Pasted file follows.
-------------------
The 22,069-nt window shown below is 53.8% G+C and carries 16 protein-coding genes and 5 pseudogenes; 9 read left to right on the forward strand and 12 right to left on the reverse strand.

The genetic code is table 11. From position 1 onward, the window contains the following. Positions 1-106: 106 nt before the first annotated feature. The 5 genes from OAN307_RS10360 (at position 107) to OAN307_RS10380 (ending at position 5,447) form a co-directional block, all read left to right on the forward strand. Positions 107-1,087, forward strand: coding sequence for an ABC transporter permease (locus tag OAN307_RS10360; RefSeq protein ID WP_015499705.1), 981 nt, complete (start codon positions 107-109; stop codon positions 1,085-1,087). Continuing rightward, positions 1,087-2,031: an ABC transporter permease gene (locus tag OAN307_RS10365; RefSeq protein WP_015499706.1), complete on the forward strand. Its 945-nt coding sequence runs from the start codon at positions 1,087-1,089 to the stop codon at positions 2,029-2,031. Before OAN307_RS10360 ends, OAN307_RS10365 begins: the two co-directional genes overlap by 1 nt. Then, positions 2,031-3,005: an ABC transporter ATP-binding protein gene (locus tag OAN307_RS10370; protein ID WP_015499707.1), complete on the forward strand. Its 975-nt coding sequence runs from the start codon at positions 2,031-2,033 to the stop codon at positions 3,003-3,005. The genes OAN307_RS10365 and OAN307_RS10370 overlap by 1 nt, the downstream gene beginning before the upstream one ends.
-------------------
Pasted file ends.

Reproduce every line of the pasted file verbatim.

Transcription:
The 22,069-nt window shown below is 53.8% G+C and carries 16 protein-coding genes and 5 pseudogenes; 9 read left to right on the forward strand and 12 right to left on the reverse strand.

The genetic code is table 11. From position 1 onward, the window contains the following. Positions 1-106: 106 nt before the first annotated feature. The 5 genes from OAN307_RS10360 (at position 107) to OAN307_RS10380 (ending at position 5,447) form a co-directional block, all read left to right on the forward strand. Positions 107-1,087, forward strand: coding sequence for an ABC transporter permease (locus tag OAN307_RS10360; RefSeq protein ID WP_015499705.1), 981 nt, complete (start codon positions 107-109; stop codon positions 1,085-1,087). Continuing rightward, positions 1,087-2,031: an ABC transporter permease gene (locus tag OAN307_RS10365; RefSeq protein WP_015499706.1), complete on the forward strand. Its 945-nt coding sequence runs from the start codon at positions 1,087-1,089 to the stop codon at positions 2,029-2,031. Before OAN307_RS10360 ends, OAN307_RS10365 begins: the two co-directional genes overlap by 1 nt. Then, positions 2,031-3,005: an ABC transporter ATP-binding protein gene (locus tag OAN307_RS10370; protein ID WP_015499707.1), complete on the forward strand. Its 975-nt coding sequence runs from the start codon at positions 2,031-2,033 to the stop codon at positions 3,003-3,005. The genes OAN307_RS10365 and OAN307_RS10370 overlap by 1 nt, the downstream gene beginning before the upstream one ends.